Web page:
Could a policy like that result in a more negative review?
No, but I will raise the issue. Like I say, the review is an essay that's part of an ongoing conversation about how we eat. It's like time limits at tables, which you don't have that much of in New York.

Do they actually do that to you?
Well they don't know who I am when I book. Once I get there they aren't rushing to scoop me off. I'll write about it.

You're only in town for a short bit, but where have you eaten?
I ate at Frej, which Eater posted about yesterday. I'm always amazed that I fart on Twitter and it's on Eater immediately. The restaurant was very good. It was very good indeed. One doesn't want to overweight it by referencing the best restaurant in the world, but that Noma-esque agenda — actually, it has nothing to do with the agenda. It was the quality of the food, the use of bitter, vinegar notes, umami. It was very good food at a very nice price point — young guys cooking up a storm.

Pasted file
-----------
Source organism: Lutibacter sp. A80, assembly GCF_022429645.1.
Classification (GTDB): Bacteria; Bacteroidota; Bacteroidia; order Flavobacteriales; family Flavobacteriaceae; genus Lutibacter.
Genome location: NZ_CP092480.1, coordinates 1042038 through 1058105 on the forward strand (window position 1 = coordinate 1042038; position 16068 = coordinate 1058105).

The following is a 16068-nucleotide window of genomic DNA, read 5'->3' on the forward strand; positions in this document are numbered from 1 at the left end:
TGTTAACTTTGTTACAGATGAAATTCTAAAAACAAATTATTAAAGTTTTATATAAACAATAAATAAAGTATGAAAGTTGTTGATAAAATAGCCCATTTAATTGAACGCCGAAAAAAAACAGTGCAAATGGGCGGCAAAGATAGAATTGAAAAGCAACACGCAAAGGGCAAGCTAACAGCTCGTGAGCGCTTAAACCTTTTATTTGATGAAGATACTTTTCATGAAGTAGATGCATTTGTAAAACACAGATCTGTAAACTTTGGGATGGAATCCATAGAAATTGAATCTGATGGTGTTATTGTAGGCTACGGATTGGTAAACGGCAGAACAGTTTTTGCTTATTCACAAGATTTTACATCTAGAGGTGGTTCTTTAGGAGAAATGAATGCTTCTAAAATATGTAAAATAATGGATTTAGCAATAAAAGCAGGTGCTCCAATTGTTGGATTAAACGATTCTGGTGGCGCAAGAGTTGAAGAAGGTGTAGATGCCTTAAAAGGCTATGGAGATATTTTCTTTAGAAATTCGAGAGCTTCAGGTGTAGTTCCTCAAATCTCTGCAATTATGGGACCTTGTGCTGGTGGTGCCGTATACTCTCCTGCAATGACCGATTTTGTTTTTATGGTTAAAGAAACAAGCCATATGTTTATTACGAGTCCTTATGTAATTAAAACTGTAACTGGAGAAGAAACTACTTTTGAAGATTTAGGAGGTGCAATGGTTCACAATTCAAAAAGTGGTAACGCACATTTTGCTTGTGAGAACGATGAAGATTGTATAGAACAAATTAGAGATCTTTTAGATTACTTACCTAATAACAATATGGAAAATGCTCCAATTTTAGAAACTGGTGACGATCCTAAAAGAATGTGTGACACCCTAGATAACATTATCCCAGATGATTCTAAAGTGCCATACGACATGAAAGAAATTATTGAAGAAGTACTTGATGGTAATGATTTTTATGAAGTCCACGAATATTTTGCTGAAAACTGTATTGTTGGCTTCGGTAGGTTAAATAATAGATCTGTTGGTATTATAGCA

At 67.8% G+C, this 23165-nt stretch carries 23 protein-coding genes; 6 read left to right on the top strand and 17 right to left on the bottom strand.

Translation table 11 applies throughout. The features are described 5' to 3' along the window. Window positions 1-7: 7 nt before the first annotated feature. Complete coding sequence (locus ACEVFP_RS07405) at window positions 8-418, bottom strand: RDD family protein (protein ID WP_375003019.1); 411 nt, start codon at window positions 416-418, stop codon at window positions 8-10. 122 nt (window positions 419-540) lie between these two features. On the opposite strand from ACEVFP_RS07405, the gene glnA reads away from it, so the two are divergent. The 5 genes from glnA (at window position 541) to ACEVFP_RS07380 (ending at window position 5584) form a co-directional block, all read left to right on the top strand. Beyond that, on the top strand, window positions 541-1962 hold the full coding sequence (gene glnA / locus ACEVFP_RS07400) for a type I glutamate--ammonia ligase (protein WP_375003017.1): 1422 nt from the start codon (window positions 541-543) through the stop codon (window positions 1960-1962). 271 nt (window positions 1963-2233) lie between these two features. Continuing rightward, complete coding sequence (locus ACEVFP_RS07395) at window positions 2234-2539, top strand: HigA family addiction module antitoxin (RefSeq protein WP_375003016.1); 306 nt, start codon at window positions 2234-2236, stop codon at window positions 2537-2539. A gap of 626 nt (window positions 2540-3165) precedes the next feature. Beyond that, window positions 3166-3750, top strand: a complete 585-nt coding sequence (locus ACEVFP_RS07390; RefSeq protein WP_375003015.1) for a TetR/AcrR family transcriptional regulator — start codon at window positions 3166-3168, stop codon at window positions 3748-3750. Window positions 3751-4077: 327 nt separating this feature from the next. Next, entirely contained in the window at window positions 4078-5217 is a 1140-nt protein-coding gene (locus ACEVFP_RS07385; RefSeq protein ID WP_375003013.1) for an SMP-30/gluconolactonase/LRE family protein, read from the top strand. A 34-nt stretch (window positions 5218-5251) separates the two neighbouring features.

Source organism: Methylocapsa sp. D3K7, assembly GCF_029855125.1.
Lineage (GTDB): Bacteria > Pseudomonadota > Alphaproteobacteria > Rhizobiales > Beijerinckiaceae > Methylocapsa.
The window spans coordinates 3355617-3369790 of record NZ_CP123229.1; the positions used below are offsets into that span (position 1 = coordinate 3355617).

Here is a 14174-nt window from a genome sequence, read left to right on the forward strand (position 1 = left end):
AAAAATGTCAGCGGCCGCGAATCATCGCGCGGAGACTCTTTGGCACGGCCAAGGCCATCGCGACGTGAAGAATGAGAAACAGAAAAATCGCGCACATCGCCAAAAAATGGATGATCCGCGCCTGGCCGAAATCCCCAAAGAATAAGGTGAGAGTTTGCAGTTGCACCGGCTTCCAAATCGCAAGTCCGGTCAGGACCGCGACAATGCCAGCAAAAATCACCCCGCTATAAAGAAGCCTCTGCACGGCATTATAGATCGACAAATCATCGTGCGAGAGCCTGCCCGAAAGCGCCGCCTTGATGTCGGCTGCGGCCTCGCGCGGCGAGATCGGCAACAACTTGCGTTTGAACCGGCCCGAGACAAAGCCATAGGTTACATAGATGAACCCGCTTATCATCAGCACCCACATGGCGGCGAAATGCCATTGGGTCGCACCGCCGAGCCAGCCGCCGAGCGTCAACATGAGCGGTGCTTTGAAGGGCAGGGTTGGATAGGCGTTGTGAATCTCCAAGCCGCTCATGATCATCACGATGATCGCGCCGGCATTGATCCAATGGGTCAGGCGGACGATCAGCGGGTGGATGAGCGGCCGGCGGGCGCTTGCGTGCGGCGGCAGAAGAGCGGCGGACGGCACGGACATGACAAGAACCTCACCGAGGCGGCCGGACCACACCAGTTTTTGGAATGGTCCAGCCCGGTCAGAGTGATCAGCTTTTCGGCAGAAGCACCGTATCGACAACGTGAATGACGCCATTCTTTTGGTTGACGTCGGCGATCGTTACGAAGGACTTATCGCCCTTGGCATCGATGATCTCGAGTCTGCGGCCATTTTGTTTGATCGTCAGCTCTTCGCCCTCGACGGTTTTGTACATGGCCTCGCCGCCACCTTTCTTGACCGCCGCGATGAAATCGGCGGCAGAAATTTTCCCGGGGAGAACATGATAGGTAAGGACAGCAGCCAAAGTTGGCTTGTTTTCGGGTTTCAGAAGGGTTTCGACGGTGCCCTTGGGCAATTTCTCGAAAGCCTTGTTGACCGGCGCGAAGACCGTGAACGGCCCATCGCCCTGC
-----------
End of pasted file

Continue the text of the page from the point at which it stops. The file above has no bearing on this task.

The question is how long they can sustain having such a small restaurant, three days a week, at such a low price.
Yeah, I know. Actually, I think that's one of the things that we've been gifted by the financial circumstances in which we find ourselves. There's this idea that success only really exists when you open a really big restaurant, make a lot of money, and are there for years. So, if 2012 is the year when they did that thing out of that place out of the way down there, and then they went and did something else, big deal. Right now, they are cooking up a storm, making people happy, and clearly making themselves happy. Seems fine by me.

I won't pretend that it's new, but the story I need to write is what's exciting is going on over there, in Brooklyn. I could look like an ignorant fool, but that's how it appears to me.

I also just had lunch at the Dutch. I am trying to lose weight, and then they do this to me. [Shows a cellphone picture of pie.] The desserts there are outrageous.

The pies are insane.
The pies are insane. It was a nice lunch. I had some fried chicken which made me very happy.